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City eyes loan to cover facilities costs for job training nonprofit

Monday, April 29, 2019 by Chad Swiatecki

City Council has committed to offering financial help to the Workforce Solutions Capital Area job training program to help it address facilities expenses that resulted in a 20 percent cut to its programs this year.

The resolution, which passed as part of the consent agenda Thursday, directs the city manager to recommend options for the city – most likely through a three-year no-interest loan – to provide bridge funding to Workforce Solutions. It also directs staffers to look for other ways the city can assist the agency in its service delivery, as well as helping to obtain federal, state and private money to cover job training programs.

The exact amount the city will loan to the agency is still undetermined, but Mayor Steve Adler told the Austin Monitor it will likely come from $1 million designated to support middle-skill job training in the city’s recently revamped economic incentives programs.

Workforce Solutions operates three offices in the Austin area and recently moved to a new 65,000-square-foot space near Rundberg Lane in Northeast Austin for its flagship office. The new office comes with a 10-year lease and two six-year renewals. In January the group received $469,000 from Travis County to help cover facilities expenses.

The bridge funding is needed because the state and federal laws that govern agencies like Workforce Solutions don’t allow it to set aside part of its budget to save up for facilities expenses. Because of that, any moving or other expenses that come in over budget need to be paid for using funds for programs.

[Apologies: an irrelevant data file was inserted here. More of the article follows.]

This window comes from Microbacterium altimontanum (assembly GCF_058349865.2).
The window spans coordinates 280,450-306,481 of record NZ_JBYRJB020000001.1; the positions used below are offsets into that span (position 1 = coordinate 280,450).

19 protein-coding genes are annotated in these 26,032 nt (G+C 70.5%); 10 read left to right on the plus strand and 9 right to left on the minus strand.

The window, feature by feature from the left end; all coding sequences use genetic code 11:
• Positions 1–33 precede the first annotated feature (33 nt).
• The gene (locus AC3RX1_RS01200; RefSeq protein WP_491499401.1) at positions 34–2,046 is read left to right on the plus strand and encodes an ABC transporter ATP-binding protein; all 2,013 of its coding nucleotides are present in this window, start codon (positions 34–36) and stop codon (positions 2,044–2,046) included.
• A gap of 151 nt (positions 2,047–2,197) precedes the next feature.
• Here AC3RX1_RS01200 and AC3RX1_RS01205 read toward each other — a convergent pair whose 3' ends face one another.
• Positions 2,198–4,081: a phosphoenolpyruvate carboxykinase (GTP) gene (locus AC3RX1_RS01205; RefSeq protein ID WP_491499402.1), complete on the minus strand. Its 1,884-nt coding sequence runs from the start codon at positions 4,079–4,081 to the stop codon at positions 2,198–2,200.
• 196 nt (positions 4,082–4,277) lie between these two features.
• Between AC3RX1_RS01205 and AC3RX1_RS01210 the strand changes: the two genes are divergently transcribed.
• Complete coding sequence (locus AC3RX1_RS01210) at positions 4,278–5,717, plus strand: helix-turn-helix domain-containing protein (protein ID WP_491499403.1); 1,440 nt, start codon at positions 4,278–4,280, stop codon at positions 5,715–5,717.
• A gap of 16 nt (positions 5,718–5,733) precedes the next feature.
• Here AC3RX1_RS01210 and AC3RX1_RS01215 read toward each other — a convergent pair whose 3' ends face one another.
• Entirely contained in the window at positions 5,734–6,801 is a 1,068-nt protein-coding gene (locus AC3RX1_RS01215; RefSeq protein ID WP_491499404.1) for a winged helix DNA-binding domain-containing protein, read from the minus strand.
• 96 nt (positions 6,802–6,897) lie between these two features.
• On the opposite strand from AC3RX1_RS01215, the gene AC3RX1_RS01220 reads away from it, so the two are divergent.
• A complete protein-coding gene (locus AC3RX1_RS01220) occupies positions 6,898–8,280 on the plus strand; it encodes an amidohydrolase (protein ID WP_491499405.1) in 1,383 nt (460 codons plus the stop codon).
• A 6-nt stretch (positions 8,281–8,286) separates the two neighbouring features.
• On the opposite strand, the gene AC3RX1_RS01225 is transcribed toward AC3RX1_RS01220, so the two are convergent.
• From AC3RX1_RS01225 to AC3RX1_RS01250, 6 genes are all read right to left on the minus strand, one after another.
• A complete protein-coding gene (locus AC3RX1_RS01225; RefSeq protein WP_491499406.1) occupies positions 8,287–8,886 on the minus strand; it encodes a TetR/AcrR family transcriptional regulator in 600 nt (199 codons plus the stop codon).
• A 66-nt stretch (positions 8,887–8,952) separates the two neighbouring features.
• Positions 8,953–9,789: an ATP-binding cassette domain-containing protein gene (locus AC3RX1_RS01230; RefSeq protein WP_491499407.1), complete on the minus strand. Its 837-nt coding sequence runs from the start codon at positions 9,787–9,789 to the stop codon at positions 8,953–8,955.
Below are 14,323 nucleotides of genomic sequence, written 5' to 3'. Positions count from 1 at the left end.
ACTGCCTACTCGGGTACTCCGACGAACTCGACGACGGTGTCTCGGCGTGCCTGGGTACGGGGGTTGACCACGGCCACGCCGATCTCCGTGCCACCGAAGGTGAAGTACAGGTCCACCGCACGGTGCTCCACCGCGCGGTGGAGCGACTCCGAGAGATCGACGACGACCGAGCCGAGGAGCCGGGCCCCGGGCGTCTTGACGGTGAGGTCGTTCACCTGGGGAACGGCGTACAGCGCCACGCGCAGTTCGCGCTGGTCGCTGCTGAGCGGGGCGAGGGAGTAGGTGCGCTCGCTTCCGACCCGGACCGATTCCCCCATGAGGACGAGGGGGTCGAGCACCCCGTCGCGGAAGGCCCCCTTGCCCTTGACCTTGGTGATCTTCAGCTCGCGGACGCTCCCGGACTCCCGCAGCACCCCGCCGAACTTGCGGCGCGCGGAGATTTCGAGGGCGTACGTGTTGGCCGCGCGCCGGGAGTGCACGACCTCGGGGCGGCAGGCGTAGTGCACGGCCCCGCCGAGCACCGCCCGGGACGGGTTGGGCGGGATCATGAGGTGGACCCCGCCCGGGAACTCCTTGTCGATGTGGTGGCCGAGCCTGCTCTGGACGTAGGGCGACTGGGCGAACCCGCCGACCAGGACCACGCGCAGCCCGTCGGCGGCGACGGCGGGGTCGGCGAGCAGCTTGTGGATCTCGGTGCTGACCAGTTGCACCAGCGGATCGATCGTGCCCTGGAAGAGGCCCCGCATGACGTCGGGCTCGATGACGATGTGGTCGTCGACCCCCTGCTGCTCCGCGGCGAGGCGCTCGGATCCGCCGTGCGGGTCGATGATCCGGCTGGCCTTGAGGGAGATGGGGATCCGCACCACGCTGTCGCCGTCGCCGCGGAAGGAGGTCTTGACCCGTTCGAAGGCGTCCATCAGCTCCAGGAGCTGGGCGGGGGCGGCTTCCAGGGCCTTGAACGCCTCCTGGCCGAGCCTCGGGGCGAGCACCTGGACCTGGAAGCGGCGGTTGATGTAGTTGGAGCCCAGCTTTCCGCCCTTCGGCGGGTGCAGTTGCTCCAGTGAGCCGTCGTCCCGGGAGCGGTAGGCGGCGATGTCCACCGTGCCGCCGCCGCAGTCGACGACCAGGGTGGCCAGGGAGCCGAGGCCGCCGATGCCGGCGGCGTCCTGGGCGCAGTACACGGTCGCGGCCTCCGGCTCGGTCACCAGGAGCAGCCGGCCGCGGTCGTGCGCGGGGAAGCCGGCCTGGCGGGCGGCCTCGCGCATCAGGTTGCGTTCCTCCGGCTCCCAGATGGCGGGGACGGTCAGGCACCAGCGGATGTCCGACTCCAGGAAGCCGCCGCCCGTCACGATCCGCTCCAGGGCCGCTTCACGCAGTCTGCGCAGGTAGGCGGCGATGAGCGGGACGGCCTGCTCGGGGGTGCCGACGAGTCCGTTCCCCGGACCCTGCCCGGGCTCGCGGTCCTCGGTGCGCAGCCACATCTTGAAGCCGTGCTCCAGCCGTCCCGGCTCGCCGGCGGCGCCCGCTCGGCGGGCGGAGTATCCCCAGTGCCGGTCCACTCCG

“Current federal and state contracting rules do not permit Workforce Solutions to ‘save up’ funding over years to pay for such moves, and thus funding for the facilities’ expansion must be sourced from current client-services contracts and secured externally,” Tamara Atkinson, CEO of Workforce Solutions, said in an email. She added that Workforce Solutions is not permitted to use federal or state contracted funds to pay the interest on traditional loans.

That means its most recent budget had a $1.7 million cut in contracted services, or roughly 20 percent of the funding for client services, resulting in training 320 clients this budget year compared to the 420 clients trained in fiscal 2018.

The total fiscal 2019 budget for Workforce Solutions is just over $44 million, with much of its funding coming via federal and state contracts for job training and employment services. It also has an assortment of similar contracts with the city and Travis County.

Workforce Solutions is one of the main players in realizing a goal of Adler and other area leaders – to create 60,000 middle-skill jobs in fields such as health care, information technology and advanced manufacturing, with 10,000 of those positions filled by low-income residents through job training.

The nonprofit was heavily involved in the creation of 2017’s Master Community Workforce Plan, which has also been championed by Travis County Judge Sarah Eckhardt.

Council’s resolution doesn’t include a deadline for city staff to report back with their recommendations for assisting Workforce Solutions, but Adler said the funding piece is likely to be put together “fairly soon.” Staff members said at Tuesday’s work session that the loan wouldn’t require a budget amendment, but would need a contract specifying terms that would have to come back to Council for approval.

Adler said the city’s focus on placing more residents in middle-skill jobs makes the loan an important move for the city.

“We know the work is one of our top priority items as a Council, and right now they’re having to take programmatic money to spend on operating in a new facility,” he said. “Travis County made a grant and it didn’t look like we’re in the same position to do that, given everything that’s happening with us up at the Legislature, so our staff took a look at it and came up with what is a revenue-neutral solution to the city.”

Photo by sbmeaper1.

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